Category: How is it Made?

Heartstrings

SARA BAUME INTERVIEWS DOROTHY CROSS ABOUT HEARTSHIP AND OTHER RECENT ARTWORKS.

In February 1999, the ghost of a small ship appeared in Scotsman’s Bay. It returned every night for three weeks, glowing on into dawn, fading as the hours passed and revealing itself, in daylight, to be a decommissioned lightship called Albatross, which had been covered in phosphorescent paint and moored to the spot. Its protracted presence off the coast of Dún Laoghaire has since become one of the defining works of contemporary Irish art, as well as the stuff of urban folklore.

Twenty years later, on a glittering afternoon … Read the rest

From the Studio of…

AILVE MCCORMACK INTERVIEWS TURNER PRIZE NOMINEE, TAI SHANI, ABOUT THE THEMES IN HER WORK.

I visited Tai Shani in her studio at Gasworks in south London, as she was preparing to send work off to Turner Contemporary, Margate, for the Turner Prize 2019 exhibition.1 Her studio is a bright, light-filled space, ram-packed with objects and creations. Upon entering, I made my way past some giant cardboard pillars. Looking to my right, I noticed some dripping, jewel-like puddles, set out on a table in front of which sat a giant hand, cupping in its palm a tiny 3D-printed face. It’s … Read the rest

Made Marriage

LILY CAHILL INTERVIEWS EIMEAR WALSHE ABOUT A RECENT COMMEMORATIVE PROJECT, COMMISSIONED BY ROSCOMMON COUNTY COUNCIL.

Eimear Walshe was awarded The Margaret Cousins Commission by Roscommon County Council, funded through Creative Ireland, to “celebrate and commemorate our extraordinary citizens through exceptional and unexpected visual art projects”1. Margaret (‘Gretta’) Cousins (1878 – 1954), theosophist, nationalist and suffragist, was born in Boyle, County Roscommon. Eimear’s commission resulted in a radio play, I Know Why Women Cry at Weddings, and a supporting publication, Gretta. The publication was launched, along with a live immersive performance of the radio play, in the … Read the rest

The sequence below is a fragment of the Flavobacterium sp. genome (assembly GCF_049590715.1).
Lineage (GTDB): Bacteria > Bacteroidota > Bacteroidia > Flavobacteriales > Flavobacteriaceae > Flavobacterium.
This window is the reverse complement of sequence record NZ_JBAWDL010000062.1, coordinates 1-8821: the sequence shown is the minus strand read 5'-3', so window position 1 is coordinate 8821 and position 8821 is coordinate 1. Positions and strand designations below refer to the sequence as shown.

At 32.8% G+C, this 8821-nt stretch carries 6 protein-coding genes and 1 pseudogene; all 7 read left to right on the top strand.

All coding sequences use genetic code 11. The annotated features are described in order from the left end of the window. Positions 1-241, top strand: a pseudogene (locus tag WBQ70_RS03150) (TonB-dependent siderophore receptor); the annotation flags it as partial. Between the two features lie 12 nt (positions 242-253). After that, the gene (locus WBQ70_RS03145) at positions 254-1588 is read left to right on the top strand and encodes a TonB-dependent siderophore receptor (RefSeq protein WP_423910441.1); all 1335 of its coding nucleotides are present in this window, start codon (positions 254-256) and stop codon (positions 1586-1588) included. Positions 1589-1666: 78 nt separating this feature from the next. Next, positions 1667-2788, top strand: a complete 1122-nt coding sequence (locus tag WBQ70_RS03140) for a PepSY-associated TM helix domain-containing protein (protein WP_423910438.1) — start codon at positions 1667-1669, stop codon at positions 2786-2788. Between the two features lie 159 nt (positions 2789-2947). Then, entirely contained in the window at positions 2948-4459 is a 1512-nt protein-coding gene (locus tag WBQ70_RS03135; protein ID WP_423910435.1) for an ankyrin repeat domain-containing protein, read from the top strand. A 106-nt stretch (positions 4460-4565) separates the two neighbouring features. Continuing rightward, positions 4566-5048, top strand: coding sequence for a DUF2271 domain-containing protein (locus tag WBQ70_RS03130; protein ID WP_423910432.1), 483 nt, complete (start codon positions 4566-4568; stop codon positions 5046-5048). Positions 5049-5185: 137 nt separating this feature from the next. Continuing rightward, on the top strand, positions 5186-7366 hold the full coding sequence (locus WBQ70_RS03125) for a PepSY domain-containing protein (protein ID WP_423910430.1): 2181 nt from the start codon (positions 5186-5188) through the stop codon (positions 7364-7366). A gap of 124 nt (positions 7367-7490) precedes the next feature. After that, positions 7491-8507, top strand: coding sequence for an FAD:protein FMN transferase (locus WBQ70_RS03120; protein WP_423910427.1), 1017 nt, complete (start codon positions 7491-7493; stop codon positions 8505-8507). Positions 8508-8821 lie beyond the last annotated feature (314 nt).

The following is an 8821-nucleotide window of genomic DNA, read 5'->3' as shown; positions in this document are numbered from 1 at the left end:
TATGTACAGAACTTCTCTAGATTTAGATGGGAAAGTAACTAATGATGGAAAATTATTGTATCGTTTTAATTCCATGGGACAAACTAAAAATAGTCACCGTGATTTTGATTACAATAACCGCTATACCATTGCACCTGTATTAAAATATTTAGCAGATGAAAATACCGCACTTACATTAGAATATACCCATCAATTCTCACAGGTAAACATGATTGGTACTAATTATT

Image Tendencies

PÁDRAIG SPILLANE INTERVIEWS THREE VISUAL ARTISTS WORKING IN PHOTOGRAPHY.

Pádraig Spillane: Each of you maintains what could be described as a ‘hybrid’ practice, engaging with both analogue and digital photographic techniques, while pushing the parameters of image-making and display. Perhaps you could introduce some of your working methods?

Roseanne Lynch: I am living in Leipzig temporarily and making new work with the Bauhaus Foundation, Dessau. Initially this new work was a response to the Bauhaus school building (designed by Walter Gropius and built in 1926), as well as the Buildings and Materials Research Archive. However, the work has progressed. Now, I am … Read the rest

Vaults & Rituals

CHRIS CLARKE INTERVIEWS RICHARD PROFFITT ABOUT HIS RECENT INSTALLATION FOR CORK MIDSUMMER FESTIVAL.

Chris Clarke: Your recent installation at University College Cork was entitled May the Moon Rise and the Sun Set. Can you tell me about this title and its significance to the project?
Richard Proffitt: I was thinking about this recently. The main overriding theme of the exhibition was this idea – both theoretically and physically for a viewer – of creating a space to where you can escape. It’s this immersive environment within which you can acquire some degree of solace. So, May the Moon Rise Read the rest

Lismore Castle Arts